Herat

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Herat is a city in Western Afghanistan, the capital of Herat Province. It has a long cultural history as a gateway between Persian and Turkic culture, bordering on Iran and Turkmenistan. In 2008, its Old City was recognized by UNESCO as [1] It has suffered much damage in the wars of Afghanistan.

Ancient history

First settled approximately 5,000 years ago, it was an established city when Alexander the Great came in the 3rd century BCE. Herodotus called it the "breadbasket of Asia." [2] Later, it was the main city of the Persian kingdom of Khorasan; it is the only one of the four cities [3] of the kingdom that is largely intact. [4] Its central mosque was first built in the seventh century, and rebuilt by the Ghorid Dynasty in 1200. It was associated with Sufism, especially with the poet Khawaja Abdullah Ansari, who died in 1088.

Flowering

In Herat if you stretch out your feet you are sure to kick a poet — Ali Sher Nawa

In the 14th and 15th centuries, under the Timurid dynasty, it became known as the "Florence of Asia". [5]

Still a major cultural attractions, a mosque, tomb and madrassa complex, built in 1417 by Gohar Shad, daughter of a Chugtai noble, one of the Mongol hordes. Called the "most incomparable woman". she restored many buildings in Herat. Her grave reads "The Bilkis of All Time"; Bilkis is the Islamic name for the Queen of Sheba.[4] While Herat is conservative for women's rights, she has been called Afghanistan's first feminist.

Contemporary

It revolted against the pro-Soviet Amin government in March 1979. Unrest had grown when large numbers of unemployed Afghans, who had been in Iran, were armed by the Khomeini government and sent back to Afghanistan. There also had been urging to the Herat Shi'a from Tehran. A number of Soviet advisers and their families were killed in the revolt. The Soviets rejected Afghan appeals for troops, but made a show of force on the border.[6] Ismail Khan told Ahmad Rashid that the Soviets bombed the city and did more damage than the Mongols. [7]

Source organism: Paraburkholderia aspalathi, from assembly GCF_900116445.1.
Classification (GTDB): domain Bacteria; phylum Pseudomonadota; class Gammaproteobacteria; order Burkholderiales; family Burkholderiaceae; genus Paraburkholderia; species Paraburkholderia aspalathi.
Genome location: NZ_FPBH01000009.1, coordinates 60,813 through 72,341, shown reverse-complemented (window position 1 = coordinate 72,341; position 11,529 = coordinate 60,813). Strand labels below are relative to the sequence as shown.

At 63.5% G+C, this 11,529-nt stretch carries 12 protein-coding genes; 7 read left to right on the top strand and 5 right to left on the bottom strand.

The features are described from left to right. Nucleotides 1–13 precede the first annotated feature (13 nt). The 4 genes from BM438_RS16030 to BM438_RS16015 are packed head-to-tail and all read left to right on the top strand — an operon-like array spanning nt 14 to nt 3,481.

In Afghan politics, it is still strongly associated with Ismail Khan,who had been strong for education, including that of women. In October 1996, however, there was a protest by Herat's women on their schools being shut down; the female students and teachers, including teachers of the boys' schools, were beaten and arrested by Taliban. The full impact of these gender restrictions were not realized until the Taliban imposed them in Kabul.

He was later removed as governor, by President Karzai, in 2004. It was one of the centers of the Northern Alliance in the war against the Taliban

When the Taliban took Herat in 1996, some of the first protests were from women. In the wars of Afghanistan, it is geographically important, in that it controls a highway to Kandahar.

The 209th Corps of the Afghan National Army is headquartered in Herat.

Herat, which had no significant Hezara population, may be undergoing a rebirth due to an Iranian influence. The new governor, The present governor of Herat, Sayed Hussain Anwari, is a Shia Hazara. He is suspected of working for the Iraqis. In like manner, the suburb of Jibrael, has some of the best amenities. It is Hazara. Sunni Heratites wonder if the migrant workers came back with Iranian financial help.[8]

References

  1. United Nations Educational, Cultural and Scientific Organization (November 28, 2008), The Herat Old City wins the Award of Excellence in the 2008 UNESCO Asia-Pacific Heritage Awards for Cultural Heritage
  2. Ahmed Rashid (2000), Taliban: Militant Islam, Oil and Fundamentalism in Central Asia, Yale University Press, ISBN 0300089023, p. 37
  3. Balkh in northern Afghanistan, Mary in Turkmenistan and Nishapur (where Omar Khayyam is buried) in Iran
  4. 4.0 4.1 Romesh Bhattacharji, "Historic Herat", Frontline: India's National Magazine 23 (22)
  5. "Herat, the 'pearl' of Afghanistan", BBC News, November 12, 2001
  6. Diego Cordovez, Selig S. Harrison (1995), Out of Afghanistan: the inside story of the Soviet withdrawal, Oxford University Press US, ISBN 0195062949, pp. 35-37
  7. Rashid 2000, p. 38
  8. Nicholas Schmindle (Winter 2008), "Democracy is not a Postcard: Iranian Influence in Western Afghanistan", Virginia Quarterly Review